Amid reports some Mexican tomatoes destined for U.S. markets are being returned to shippers because of glutted markets, Nogales, Ariz.-based grower-shippers who have found homes for all of their Mexican-grown fruit are counting themselves lucky.
In Florida, meanwhile, the tomato industry continues to lay the blame for sagging markets on overproduction south of the border.
Media reports in late January quoting officials from the Commission for Research and Protection of Sinaloa Vegetables (CAADES) and other Mexican organizations said that tomatoes were at risk of being rejected and in some cases destroyed because there was no market for them in the U.S.
CAADES’ Mario Robles, the official quoted in an El Sol de Sinaloa newspaper story, did not return requests for comment.
Jaime Chamberlain, chairman of the Nogales-based Fresh Produce Association of the Americas and president of Nogales-based J-C Distributing, Inc., had not heard reports of Mexican tomatoes getting rejected at the border.
“Shippers are only packing what they’re able to sell,” Chamberlain said. “The quality is outstanding, some of the best we’ve had in a couple of years.”
Chamberlain also said it was strange that Florida growers and officials were blaming the low prices on Mexico.
“They have a lot more than we have,” he said, adding that Florida volumes have been higher than Mexican volumes for weeks.
Florida did ship more field-grown round tomatoes in the week ending Jan. 28, but when Mexican vine-ripe greenhouse-grown tomatoes were added, Mexico shipped more overall, according to the U.S. Department of Agriculture.
Mexico also shipped far more roma tomatoes, more cherry tomatoes and about the same number of grape tomatoes as Florida the week ending Jan. 28.
Lance Jungmeyer, president of the FPAA, said he also had not heard reports of rejections. He did say Mexican shippers were choosing very carefully what fruit to send to the border.
“I’ve heard that they’re trying to limit shipments to only the highest quality at this point in order to mitigate the oversupply,” Jungmeyer said.
Chris Ciruli, partner and chief operating officer for Nogales-based Ciruli Bros. LLC, said because of the large volumes, only No. 1-quality tomatoes are making it over the border.
And that isn’t likely to change anytime soon.
“It’s the peak of the deal, and at the moment it’s very low price-wise,” Ciruli said Jan. 31. “Supplies are very high, and I don’t see it changing through March.”
On Jan. 31, the U.S. Department of Agriculture reported prices of $4.99-5.25 for two-layer cartons of 4x4 and 5x5 field and greenhouse-grown vine-ripe tomatoes from Mexico, down from $6.95-7.95 last year at the same time.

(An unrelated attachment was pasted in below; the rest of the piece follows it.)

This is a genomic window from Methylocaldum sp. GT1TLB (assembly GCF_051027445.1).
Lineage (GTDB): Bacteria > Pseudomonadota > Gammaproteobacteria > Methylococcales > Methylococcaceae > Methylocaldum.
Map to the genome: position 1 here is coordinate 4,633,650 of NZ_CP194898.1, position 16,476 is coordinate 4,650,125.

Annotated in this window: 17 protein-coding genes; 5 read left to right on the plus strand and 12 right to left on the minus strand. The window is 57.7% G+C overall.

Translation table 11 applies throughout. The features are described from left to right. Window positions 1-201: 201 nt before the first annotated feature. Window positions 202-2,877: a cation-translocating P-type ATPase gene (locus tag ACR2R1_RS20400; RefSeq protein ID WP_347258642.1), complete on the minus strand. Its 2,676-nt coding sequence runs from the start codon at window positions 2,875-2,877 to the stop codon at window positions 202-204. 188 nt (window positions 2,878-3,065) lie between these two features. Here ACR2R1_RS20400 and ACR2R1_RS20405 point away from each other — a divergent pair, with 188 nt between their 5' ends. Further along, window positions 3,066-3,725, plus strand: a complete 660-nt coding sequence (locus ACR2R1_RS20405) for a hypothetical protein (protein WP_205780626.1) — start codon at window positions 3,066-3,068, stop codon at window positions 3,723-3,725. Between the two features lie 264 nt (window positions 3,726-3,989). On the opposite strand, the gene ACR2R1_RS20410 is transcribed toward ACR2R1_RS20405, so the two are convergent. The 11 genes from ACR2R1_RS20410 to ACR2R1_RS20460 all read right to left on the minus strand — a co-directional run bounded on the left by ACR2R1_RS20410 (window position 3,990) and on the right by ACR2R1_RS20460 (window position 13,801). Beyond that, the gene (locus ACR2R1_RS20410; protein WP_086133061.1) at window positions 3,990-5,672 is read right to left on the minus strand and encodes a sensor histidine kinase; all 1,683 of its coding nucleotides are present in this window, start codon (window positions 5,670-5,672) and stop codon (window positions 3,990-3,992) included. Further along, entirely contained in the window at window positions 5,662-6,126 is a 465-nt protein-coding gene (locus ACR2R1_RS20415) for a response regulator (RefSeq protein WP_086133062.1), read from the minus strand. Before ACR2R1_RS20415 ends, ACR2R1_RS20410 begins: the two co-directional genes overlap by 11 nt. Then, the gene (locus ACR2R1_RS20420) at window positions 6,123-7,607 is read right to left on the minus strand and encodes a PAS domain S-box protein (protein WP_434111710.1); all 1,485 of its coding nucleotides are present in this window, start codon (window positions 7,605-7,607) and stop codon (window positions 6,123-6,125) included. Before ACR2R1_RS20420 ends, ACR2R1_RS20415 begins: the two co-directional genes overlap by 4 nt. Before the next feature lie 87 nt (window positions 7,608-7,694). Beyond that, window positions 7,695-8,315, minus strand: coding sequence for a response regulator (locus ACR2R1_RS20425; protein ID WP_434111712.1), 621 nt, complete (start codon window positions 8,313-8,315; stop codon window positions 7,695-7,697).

Under a U.S./Mexico suspension agreement, the amount below which tomatoes cannot be sold is about 21 cents per pound. That translates into $5.25 for a 25-pound box of loose mature greens.
Volumes of both field-grown and greenhouse-grown tomatoes from Mexico fell off between mid- and late January, according to the U.S. Department of Agriculture.
About 14.8 million pounds of field-grown round tomatoes shipped in the week ending Jan. 28, down from 18.7 million pounds the previous week. About 22.6 million pounds of greenhouse tomatoes shipped in the week ending Jan. 28, down from 26.9 million pounds.
Ciruli Bros.’ growing partner in Mexico is also a tomato processor, providing it with an outlet for lower-grade product that won’t get exported to the U.S., Ciruli said.
Some Mexican growers also are relying more on domestic markets to take excess fruit.
Florida tomato growers and officials have criticized Mexico for overproducing, but Ciruli pointed out that last season, because of weather issues, there weren’t enough Mexican tomatoes to meet demand.
And even as recently as the first 10 days of January, he said, the tomato market was short.
“Is that saying they’re not producing enough?” he said, referring to early January supplies. “It’s always a challenge, trying to guess what the weather’s going to be.”
Mexican tomato volumes should peak through mid-March on all varieties, said Jerry Wagner, president of Nogales-based Farmers Best International LLC.
“The weather’s perfect, the quality’s excellent, and it’s an excellent time for promotions,” he said. “We’ve been grateful for retailers’ support.”
Wagner said Farmers Best’s grower partners also has not had product rejected and has not had to destroy tomatoes because of overproduction, and he had not heard of other shippers having to do so.
“We’re very fortunate that we’ve had a couple of very good years, which has allowed us to increase our distribution,” he said. “We’re getting through this, and we feel very fortunate.”
Reggie Brown, executive vice president of the Maitland-based Florida Tomato Exchange, continued to criticize the Mexican industry for overproducing.
“The tremendous volume coming out of Mexico has overwhelmed the entire marketplace,” Brown said Jan. 31. “Product is arriving with no place to go. It will cost U.S. producers lots and lots of money.”
On the retail side, Tommy Wilkins, director of produce procurement for Lubbock, Texas-based retailer United Supermarkets LLC, said United broke ads Feb. 1 offering both romas and field rounds at 2 pounds for a dollar.
The glut of field-grown product has pulled the price of Mexican hothouse-grown tomatoes down by 30%, Wilkins said.
“It’s providing a great value for consumers, but it’s a shame for growers,” he said.